Philippines - ReliefWeb News
MANILA, April 1 (Reuters) - Philippine police opened fire as a protest by thousands of rice farmers who lost their crops turned violent on Friday, killing one and wounding about a dozen, a leader of a farming group said.
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Period covered: 1 April 2014 to 5 February 2016
Appeal target (current): CHF 94.53 million
Appeal coverage: 95 per cent covered in hard pledges.
8 November 2013: Typhoon Haiyan (locally known as Yolanda) strikes Central Philippines, causing a massive humanitarian impact.
Philippine Red Cross (PRC) is on highest alert since the typhoon was sighted; after landfall, PRC volunteers and staff respond promptly. CHF 475,495 is allocated from International Federation of Red Cross and Red Crescent Societies (IFRC) Disaster Relief Emergency Fund (DREF).
11 November 2013: The Philippine government declares a state of national calamity and calls for international humanitarian assistance. The Inter-Agency Standing Committee (IASC) categorizes Typhoon Haiyan a level-3 disaster, requiring global mobilization and response.
12 November 2013: An emergency appeal is launched on a preliminary basis for CHF 72.3 million to support 100,000 families (500,000 people) over 18 months.
16 January 2014: A first revision of the emergency appeal is made and the budget increased to CHF 126.2 million to support 100,000 families (500,000 people) over 24 months
30 July 2014: A further revision of the emergency appeal is issued, seeking CHF 99.88 million to support 100,000 households (500,000 people) through December 2016.
18 August 2015: The budget is adjusted downwards to CHF 94.531 million in operations update No.13.
On 8 November 2013, Typhoon Haiyan struck central Philippines, killing up to 6,300 individuals and displacing 4 million others. According to the National Disaster Risk Reduction and Management Council (NDRRMC), massive damage to infrastructure, including roads, school buildings, and health facilities reached up to 9.6 billion Philippine peso (PHP) (approximately CHF 200 million). According to the country’s Department of Health, over 570 health facilities were damaged across the Visayas region with estimated losses of up to CHF 16 million in health facilities, basic medical supplies and equipment. The subsequent lack of access to health care facilities increased incidence of disaster-related disease such as diarrhoea and dengue among communities. This situation was further worsened with families being displaced; living in precarious makeshift shelters; or packed into over-crowded evacuation centres or public facilities. These factors supported field assessments which identified health care as a priority.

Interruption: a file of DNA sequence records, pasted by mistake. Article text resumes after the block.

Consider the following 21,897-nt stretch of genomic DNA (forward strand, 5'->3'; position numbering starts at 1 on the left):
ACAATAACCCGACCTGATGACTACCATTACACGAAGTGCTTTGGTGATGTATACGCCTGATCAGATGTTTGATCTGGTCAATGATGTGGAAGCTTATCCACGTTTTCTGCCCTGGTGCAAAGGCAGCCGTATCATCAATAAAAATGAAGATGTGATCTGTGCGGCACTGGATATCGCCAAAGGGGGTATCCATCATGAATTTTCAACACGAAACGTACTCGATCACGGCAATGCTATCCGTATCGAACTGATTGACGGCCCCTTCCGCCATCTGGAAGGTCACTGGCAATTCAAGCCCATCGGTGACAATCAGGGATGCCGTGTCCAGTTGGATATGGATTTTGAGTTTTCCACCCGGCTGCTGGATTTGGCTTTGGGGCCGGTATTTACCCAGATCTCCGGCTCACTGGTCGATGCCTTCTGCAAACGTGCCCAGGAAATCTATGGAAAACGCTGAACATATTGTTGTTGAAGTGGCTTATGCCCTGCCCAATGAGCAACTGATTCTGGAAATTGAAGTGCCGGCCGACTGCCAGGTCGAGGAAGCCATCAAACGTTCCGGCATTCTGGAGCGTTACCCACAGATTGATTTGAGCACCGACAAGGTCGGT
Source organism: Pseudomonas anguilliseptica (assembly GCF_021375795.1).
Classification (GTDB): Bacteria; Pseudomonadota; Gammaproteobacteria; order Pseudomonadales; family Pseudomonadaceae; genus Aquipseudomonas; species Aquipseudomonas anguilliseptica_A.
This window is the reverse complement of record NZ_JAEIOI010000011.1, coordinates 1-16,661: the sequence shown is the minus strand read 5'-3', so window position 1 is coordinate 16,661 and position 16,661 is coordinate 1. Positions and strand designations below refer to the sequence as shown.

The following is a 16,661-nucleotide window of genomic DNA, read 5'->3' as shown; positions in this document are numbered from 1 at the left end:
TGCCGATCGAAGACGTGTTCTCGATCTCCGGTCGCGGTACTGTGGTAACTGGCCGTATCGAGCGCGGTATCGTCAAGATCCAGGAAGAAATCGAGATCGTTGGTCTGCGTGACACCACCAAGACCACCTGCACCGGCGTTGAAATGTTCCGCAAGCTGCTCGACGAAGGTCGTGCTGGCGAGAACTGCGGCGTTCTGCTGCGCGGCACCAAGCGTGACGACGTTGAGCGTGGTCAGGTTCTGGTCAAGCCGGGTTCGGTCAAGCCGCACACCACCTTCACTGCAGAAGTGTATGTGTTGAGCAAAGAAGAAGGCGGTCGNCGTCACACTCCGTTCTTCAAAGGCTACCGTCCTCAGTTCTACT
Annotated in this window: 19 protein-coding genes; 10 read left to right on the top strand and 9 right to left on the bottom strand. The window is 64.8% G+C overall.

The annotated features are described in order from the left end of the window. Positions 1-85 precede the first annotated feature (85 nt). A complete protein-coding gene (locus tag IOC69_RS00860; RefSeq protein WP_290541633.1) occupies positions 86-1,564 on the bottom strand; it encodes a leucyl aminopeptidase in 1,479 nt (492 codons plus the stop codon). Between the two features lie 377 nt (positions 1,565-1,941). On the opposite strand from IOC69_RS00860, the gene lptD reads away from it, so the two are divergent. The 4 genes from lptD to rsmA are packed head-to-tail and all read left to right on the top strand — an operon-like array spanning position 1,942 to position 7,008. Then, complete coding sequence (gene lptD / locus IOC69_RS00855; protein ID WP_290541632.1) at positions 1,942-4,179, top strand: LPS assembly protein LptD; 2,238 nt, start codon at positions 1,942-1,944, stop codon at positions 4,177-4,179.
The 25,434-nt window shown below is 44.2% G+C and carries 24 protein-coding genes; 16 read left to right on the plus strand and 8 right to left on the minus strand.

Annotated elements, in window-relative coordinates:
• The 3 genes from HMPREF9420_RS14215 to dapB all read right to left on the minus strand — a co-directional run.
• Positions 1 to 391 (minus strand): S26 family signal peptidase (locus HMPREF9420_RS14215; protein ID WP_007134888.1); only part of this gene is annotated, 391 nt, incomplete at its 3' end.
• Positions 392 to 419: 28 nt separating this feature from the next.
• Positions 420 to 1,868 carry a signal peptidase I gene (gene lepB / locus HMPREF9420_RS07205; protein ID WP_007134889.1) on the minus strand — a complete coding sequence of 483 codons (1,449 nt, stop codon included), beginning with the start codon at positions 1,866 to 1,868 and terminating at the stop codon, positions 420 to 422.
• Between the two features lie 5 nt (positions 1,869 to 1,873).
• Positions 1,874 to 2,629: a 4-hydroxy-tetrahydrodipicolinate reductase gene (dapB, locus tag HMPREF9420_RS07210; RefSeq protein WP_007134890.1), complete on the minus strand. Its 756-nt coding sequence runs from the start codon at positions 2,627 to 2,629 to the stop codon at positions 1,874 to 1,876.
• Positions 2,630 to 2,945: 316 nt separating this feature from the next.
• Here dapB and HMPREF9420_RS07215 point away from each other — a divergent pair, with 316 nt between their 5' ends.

Health and care is among the eight sectors in which the IFRC emergency appeal aids PRC in response to Haiyan. The objective is to support the reduction of immediate and medium-term risks to the health of affected communities. This will help build overall community resilience through improving the health status of those affected by the super typhoon, thereby reducing vulnerability of overall populations.
Many frontline health facilities such as barangay health stations, rural health units and hospitals, including PRC blood banks, were destroyed or damaged by Haiyan, further depleting essential resources and hampering the delivery of basic health services.